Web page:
A Christian teaching assistant who was sacked after sharing Facebook posts criticising plans to teach LGBTQ+ sex and relationships education in primary schools has won an appeal overturning a previous ruling that upheld her dismissal.
Kristie Higgs was sacked for sharing two Facebook posts that raised concerns about how transgenderism and compulsory sex education was to be taught at her son’s Church of England (CofE) primary school – Farmor’s School in Fairford, Gloucestershire.
Her case will now be reheard by an employment tribunal.
Handing down judgment, the President of the Employment Appeal Tribunal, Dame Jennifer Eady, allowed Mrs Higgs’s appeal against the decision of Bristol Employment Tribunal, and held: “The freedom to manifest belief (religious or otherwise) and to express views relating to that belief are essential rights in any democracy, whether or not the belief in question is popular or mainstream and even if its expression may offend.”
Mrs Justice Eady criticised the judges in Bristol for failing to assess whether the investigation and dismissal of Mrs Higgs “were prescribed by law and were necessary for the protection of the rights and freedoms of others, recognising the essential nature of [Mrs Higgs’s] rights to freedom of belief and freedom of expression.”
In 2019, Mrs Higgs was told by her bosses at Fairford school that her Christian beliefs were akin to that of a “pro-Nazi right-wing extremist.”
She was subsequently sacked for gross misconduct, which included allegations of “illegal discrimination,” “serious inappropriate use of social media,” and “online comments that could bring the school into disrepute and damage the reputation of the school.”
She had made the posts after discovering that the CofE school attended by her child planned to introduce No Outsiders books on gender identity. The books included My princess boy and Red: A crayon’s story.
The first post encouraged friends and family to sign a petition challenging the government’s plans to introduce Relationships and Sex Education (RSE) to children in primary schools.
In the second post, Mrs Higgs shared an article from Judybeth.com on the rise of transgender ideology in children’s books in American schools and added her own comment: “This is happening in our primary schools now.”
The article critiqued the same LGBT ‘No Outsiders’ books promoting transgenderism to children in her son’s school.
Mrs Higgs has said that her aim had been to raise awareness among parents of the Government’s education plans and the transgender books being taught in primary schools.
Responding to the ruling, Kristie Higgs said: “I am pleased that the courts have overturned the previous judgment, but I am frustrated by the further delays to receiving justice.
“From the beginning, despite the many attempts by the school to suggest otherwise, this has always been about my Christian beliefs and me being discriminated against for expressing them in my own time.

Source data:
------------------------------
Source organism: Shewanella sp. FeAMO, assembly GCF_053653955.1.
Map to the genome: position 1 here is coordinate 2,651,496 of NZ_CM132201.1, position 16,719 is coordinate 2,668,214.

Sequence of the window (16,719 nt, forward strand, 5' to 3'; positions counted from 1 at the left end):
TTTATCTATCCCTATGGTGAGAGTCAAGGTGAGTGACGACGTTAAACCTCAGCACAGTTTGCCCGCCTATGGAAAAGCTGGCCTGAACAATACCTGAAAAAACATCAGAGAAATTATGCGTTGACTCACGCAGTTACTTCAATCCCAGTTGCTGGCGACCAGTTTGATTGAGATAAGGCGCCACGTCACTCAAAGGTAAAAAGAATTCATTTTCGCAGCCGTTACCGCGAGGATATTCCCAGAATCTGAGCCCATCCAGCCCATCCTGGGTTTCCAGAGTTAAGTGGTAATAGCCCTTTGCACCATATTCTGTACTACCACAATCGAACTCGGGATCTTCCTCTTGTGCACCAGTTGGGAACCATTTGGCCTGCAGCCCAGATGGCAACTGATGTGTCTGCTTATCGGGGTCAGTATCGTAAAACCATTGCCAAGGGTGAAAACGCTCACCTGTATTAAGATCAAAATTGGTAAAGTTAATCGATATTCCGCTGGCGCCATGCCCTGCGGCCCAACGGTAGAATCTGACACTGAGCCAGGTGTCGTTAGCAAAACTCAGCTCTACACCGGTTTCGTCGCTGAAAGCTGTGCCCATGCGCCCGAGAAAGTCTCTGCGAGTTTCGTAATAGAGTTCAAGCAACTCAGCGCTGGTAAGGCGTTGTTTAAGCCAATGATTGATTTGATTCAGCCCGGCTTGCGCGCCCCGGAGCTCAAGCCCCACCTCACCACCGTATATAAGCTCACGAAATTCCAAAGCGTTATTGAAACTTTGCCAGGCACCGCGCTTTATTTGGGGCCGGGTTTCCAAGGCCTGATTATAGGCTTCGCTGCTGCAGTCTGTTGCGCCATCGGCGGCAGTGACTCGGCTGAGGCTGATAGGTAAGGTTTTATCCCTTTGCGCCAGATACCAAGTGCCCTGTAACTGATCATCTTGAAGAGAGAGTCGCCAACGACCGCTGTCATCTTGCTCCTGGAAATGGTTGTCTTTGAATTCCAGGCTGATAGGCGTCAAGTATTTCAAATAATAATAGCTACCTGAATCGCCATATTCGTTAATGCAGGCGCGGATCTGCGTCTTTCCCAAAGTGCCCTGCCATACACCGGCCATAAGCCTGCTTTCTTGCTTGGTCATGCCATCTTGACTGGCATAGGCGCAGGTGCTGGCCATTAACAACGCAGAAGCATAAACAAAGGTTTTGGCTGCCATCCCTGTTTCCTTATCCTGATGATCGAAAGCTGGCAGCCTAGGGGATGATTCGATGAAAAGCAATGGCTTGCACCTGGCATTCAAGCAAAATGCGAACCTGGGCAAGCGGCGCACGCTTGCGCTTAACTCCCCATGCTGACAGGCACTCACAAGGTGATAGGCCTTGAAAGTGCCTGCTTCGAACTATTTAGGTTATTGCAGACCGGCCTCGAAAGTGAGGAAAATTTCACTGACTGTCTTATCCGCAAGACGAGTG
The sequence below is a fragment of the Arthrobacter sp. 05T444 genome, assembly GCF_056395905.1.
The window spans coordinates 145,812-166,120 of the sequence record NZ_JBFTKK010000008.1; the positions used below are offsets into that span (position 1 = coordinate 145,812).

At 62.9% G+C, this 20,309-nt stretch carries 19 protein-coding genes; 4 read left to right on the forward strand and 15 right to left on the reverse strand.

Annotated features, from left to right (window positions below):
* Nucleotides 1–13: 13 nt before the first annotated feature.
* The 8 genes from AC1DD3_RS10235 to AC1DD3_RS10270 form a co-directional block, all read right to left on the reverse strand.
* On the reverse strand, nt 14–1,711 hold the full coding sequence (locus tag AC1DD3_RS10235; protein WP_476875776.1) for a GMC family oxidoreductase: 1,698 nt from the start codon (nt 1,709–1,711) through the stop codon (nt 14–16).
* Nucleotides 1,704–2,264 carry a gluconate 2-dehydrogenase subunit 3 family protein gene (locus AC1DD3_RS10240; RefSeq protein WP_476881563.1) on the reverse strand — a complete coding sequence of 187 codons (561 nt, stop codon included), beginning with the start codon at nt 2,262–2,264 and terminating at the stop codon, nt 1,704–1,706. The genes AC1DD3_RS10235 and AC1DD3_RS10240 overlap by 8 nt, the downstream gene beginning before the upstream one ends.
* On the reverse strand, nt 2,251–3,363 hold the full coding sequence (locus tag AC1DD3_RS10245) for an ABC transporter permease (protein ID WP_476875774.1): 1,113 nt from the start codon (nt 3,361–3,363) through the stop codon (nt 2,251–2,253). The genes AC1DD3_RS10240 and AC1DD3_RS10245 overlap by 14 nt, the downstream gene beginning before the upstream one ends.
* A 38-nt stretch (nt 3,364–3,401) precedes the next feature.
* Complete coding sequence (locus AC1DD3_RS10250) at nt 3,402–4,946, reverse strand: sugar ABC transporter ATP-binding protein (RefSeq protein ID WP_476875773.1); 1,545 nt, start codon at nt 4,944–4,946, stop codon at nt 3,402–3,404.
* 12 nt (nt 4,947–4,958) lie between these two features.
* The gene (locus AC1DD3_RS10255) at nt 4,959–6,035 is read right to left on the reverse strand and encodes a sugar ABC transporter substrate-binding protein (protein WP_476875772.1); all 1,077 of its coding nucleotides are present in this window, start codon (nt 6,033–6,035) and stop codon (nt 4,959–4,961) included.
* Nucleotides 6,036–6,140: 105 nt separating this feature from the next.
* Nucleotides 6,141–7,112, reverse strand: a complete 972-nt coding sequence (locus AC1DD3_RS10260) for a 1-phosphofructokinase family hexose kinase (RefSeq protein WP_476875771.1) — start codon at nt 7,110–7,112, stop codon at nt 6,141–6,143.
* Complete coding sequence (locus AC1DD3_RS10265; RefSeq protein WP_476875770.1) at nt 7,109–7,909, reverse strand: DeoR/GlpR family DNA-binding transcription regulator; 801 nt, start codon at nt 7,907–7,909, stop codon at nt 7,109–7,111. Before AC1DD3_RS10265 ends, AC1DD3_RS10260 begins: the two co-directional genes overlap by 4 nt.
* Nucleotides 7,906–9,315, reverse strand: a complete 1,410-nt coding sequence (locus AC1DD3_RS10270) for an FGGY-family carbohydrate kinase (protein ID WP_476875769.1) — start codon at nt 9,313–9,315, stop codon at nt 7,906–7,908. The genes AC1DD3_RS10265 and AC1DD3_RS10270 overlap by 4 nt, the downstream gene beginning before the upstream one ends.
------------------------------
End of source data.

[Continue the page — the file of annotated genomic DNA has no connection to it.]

“I was, and still am, appalled by the sexual ideology that was being introduced to my son’s Church of England primary school.
“I will never forget the moment, shaking and tearful, that I was ordered to leave the school premises after my Christian beliefs were aligned with Nazism.
“Since I lost the job I loved, there has been so many disturbing revelations about transgender ideology in schools and children being taught inappropriate sex education. I feel so justified and vindicated for sharing and expressing the concerns that I did.
“Christian parents must have the freedom to bring their children up in line with their Christian beliefs. I want young children to be protected from transgender ideology and Christians must also to be able to share their opinions and beliefs without fear of losing their jobs.”
Andrea Williams, chief executive of the Christian Legal Centre, added: “Kristie was punished in 2019 as a result of the climate of fear and intolerance created in our education system by Stonewall and other LGBT activist groups, and appropriated. Only now is the government beginning to wake up and be ‘alarmed’ by the extreme teaching young children have been exposed to on their watch.
“Kristie Higgs was alarmed by the teaching content she found in her son’s Church of England primary school in 2019 and that Church of England schools generally were promoting LGBT ideologies. She was deeply concerned that confusing and harmful LGBT teaching and books were being introduced without parents being properly informed and consulted.
“The previous judgment that upheld her sacking could not stand. In what should have been a cut and dry case of discrimination, however, it has been unnerving to encounter the series of obstacles blocking Kristie securing justice.
“The double recusals in this case are no coincidence and reveal the shadowy forces at play that are determined to prevent a good and sincere Christian mother from receiving justice.
“No Outsiders books that promote extreme gender identity ideology, harm and confusion have no place in a Church of England or indeed any school in the UK.”